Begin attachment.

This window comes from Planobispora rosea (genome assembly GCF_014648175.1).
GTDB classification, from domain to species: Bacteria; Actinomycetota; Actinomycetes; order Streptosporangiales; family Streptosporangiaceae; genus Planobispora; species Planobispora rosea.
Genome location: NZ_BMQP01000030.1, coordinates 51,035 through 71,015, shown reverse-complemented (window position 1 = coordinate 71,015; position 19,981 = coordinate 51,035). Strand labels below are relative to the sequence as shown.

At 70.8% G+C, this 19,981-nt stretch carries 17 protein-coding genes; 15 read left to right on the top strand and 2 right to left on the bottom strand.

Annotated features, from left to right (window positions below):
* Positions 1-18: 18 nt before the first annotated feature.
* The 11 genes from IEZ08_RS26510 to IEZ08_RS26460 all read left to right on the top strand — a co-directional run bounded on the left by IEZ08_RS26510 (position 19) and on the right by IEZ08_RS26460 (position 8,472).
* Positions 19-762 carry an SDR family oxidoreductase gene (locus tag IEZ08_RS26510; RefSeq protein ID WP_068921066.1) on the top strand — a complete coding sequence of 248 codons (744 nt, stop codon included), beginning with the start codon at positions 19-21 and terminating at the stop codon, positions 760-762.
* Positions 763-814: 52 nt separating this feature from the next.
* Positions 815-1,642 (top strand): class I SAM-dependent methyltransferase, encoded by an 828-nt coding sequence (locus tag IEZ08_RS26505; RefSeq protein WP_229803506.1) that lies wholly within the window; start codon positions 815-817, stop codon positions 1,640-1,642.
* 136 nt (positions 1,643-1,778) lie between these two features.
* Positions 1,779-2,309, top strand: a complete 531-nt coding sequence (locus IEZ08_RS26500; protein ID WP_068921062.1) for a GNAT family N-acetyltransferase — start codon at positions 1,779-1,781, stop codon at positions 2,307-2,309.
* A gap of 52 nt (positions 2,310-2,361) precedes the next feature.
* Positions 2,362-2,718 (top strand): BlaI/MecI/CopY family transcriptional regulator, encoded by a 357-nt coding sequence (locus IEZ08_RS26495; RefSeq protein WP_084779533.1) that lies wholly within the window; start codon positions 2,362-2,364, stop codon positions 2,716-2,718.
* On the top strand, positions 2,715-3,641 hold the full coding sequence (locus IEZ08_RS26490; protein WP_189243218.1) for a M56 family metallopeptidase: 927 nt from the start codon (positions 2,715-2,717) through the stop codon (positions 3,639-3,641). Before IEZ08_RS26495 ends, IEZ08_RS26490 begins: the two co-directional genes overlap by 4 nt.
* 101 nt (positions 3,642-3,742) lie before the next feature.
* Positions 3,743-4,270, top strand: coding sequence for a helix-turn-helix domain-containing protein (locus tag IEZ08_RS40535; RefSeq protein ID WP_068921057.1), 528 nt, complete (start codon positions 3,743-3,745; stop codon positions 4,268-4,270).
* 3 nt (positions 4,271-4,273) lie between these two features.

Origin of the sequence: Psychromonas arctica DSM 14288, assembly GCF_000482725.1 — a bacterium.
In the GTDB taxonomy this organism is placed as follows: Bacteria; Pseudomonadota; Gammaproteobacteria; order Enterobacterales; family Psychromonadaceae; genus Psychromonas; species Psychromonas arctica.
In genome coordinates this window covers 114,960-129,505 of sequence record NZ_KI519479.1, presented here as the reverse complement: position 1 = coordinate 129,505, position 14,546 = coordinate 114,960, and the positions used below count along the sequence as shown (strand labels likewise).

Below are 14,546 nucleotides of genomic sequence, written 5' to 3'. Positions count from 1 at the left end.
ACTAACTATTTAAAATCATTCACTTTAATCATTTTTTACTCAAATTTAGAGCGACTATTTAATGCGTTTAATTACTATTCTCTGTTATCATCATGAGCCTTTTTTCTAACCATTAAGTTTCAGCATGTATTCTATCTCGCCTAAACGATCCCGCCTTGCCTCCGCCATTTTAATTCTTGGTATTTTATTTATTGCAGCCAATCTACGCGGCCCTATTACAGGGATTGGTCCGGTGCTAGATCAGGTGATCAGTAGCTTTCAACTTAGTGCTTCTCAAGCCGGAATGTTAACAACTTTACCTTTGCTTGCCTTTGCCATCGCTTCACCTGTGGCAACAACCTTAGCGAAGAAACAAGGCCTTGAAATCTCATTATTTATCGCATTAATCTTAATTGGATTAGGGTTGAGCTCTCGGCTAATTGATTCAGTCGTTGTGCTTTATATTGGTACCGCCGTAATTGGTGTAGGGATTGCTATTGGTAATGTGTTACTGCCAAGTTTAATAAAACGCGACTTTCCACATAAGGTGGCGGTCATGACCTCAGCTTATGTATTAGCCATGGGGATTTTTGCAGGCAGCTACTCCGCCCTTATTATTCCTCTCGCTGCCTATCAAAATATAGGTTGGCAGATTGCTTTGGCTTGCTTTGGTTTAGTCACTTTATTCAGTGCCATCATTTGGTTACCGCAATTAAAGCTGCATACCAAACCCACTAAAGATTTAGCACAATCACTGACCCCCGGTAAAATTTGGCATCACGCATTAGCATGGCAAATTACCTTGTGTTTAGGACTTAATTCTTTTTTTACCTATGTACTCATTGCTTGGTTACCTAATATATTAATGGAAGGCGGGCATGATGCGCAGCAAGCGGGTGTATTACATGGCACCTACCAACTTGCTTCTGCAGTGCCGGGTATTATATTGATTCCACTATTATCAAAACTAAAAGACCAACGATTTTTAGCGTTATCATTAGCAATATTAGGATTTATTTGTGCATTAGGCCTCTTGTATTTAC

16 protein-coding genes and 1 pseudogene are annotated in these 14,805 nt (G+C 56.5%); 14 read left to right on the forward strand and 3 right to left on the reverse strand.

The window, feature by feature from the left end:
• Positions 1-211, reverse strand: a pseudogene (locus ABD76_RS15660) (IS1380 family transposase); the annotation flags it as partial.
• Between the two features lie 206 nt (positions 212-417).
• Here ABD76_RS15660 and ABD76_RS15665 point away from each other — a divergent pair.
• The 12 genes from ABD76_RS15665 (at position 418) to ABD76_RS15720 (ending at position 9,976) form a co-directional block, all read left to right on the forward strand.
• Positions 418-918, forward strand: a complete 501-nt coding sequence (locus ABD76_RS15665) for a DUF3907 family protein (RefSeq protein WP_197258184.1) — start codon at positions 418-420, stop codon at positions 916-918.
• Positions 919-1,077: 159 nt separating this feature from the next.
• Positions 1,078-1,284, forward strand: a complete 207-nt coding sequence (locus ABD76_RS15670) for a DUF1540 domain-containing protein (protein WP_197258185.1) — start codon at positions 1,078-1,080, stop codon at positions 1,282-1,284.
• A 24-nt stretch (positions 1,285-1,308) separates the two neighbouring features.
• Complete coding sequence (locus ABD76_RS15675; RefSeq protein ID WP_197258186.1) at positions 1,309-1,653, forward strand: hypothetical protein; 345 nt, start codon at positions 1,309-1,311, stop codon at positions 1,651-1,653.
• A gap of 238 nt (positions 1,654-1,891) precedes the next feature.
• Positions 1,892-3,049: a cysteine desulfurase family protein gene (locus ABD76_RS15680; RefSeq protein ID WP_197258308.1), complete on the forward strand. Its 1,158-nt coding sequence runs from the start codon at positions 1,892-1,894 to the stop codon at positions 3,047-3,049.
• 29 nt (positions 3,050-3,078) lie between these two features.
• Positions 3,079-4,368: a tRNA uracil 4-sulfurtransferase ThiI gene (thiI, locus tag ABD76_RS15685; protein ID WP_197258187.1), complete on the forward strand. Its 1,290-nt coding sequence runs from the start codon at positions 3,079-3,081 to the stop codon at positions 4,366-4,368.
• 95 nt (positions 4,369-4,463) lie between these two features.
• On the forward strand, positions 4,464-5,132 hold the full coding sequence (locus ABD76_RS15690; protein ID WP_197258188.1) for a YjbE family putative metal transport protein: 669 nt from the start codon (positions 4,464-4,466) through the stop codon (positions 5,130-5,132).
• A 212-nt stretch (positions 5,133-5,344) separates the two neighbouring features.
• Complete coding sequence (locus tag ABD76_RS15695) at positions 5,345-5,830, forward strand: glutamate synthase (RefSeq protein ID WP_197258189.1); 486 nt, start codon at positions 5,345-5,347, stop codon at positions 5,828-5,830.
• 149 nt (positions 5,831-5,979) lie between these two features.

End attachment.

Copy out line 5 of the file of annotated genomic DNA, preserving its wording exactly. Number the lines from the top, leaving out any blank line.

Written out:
Annotated features, from left to right (window positions below):